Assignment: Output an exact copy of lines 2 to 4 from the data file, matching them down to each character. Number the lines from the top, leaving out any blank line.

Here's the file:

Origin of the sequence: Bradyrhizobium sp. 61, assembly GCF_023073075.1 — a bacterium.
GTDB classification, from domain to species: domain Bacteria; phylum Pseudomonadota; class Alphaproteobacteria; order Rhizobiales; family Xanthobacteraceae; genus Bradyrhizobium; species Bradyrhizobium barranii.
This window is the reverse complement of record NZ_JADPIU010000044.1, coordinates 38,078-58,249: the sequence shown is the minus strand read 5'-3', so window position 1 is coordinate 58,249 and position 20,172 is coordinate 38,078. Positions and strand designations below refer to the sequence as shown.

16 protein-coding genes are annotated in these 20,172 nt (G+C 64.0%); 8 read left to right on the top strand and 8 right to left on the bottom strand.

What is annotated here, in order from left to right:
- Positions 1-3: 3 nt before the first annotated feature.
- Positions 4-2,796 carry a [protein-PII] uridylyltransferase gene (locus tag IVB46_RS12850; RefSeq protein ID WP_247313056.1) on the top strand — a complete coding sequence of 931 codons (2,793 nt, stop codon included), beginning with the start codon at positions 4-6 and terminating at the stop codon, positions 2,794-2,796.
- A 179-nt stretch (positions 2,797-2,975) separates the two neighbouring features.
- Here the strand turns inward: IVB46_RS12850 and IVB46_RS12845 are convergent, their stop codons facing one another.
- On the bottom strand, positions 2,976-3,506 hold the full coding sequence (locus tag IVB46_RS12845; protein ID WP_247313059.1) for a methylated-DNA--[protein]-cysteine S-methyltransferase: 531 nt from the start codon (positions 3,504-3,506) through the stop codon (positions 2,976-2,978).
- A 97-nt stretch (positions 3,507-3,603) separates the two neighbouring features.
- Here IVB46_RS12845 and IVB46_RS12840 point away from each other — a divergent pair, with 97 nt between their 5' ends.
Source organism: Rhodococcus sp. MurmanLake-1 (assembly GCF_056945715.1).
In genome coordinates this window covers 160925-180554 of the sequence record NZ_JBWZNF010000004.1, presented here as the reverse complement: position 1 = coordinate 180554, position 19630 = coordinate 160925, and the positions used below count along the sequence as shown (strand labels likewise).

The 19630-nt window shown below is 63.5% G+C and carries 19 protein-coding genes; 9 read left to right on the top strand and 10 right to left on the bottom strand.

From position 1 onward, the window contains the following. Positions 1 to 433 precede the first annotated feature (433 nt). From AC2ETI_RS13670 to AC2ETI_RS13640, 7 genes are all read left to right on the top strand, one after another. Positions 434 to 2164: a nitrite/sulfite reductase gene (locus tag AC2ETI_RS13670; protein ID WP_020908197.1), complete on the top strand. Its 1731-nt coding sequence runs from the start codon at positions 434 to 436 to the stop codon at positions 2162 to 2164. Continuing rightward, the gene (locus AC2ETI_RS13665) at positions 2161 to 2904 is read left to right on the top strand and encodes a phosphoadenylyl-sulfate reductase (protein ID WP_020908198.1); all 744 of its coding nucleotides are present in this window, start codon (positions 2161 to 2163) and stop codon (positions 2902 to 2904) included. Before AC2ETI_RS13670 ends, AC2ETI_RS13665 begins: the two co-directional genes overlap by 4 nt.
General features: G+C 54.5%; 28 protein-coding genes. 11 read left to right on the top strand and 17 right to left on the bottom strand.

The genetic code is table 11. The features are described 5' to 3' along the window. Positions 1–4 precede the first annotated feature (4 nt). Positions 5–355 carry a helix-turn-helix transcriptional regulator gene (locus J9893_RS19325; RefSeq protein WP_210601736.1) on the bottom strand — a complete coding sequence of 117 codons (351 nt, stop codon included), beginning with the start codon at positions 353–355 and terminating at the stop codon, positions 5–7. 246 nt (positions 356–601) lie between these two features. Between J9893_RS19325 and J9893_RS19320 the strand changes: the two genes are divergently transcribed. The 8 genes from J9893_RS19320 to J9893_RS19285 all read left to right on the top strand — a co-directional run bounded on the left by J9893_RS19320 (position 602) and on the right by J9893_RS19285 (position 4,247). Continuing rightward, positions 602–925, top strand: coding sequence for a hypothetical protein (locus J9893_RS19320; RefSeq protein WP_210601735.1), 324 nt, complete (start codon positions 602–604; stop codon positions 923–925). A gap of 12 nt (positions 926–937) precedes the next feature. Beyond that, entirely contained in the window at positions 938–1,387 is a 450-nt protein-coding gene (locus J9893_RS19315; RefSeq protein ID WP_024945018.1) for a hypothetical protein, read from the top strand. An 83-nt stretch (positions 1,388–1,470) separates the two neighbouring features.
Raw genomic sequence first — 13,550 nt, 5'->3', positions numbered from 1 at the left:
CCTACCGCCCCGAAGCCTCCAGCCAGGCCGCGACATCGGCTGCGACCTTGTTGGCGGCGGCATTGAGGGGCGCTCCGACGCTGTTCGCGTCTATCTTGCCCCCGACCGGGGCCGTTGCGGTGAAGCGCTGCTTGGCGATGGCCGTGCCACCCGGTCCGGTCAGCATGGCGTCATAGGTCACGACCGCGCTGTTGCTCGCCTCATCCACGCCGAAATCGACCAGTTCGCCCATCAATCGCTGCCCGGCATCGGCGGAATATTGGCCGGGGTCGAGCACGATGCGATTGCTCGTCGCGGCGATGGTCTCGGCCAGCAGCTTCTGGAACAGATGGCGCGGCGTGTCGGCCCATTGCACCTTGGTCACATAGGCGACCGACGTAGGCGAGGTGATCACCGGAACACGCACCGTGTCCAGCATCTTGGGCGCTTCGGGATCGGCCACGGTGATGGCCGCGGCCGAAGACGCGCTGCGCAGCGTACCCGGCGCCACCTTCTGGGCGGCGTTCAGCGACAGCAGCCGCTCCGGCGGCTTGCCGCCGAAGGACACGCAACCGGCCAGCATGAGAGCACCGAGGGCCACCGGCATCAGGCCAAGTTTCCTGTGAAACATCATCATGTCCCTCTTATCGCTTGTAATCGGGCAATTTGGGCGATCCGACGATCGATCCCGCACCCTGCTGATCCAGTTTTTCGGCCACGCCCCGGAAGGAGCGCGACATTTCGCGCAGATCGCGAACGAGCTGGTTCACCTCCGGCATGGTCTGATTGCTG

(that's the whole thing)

GTDB classification, from domain to species: domain Bacteria; phylum Pseudomonadota; class Alphaproteobacteria; order Rhizobiales; family Xanthobacteraceae; genus Bradyrhizobium; species Bradyrhizobium barranii.
This window is the reverse complement of record NZ_JADPIU010000044.1, coordinates 38,078-58,249: the sequence shown is the minus strand read 5'-3', so window position 1 is coordinate 58,249 and position 20,172 is coordinate 38,078. Positions and strand designations below refer to the sequence as shown.

16 protein-coding genes are annotated in these 20,172 nt (G+C 64.0%); 8 read left to right on the top strand and 8 right to left on the bottom strand.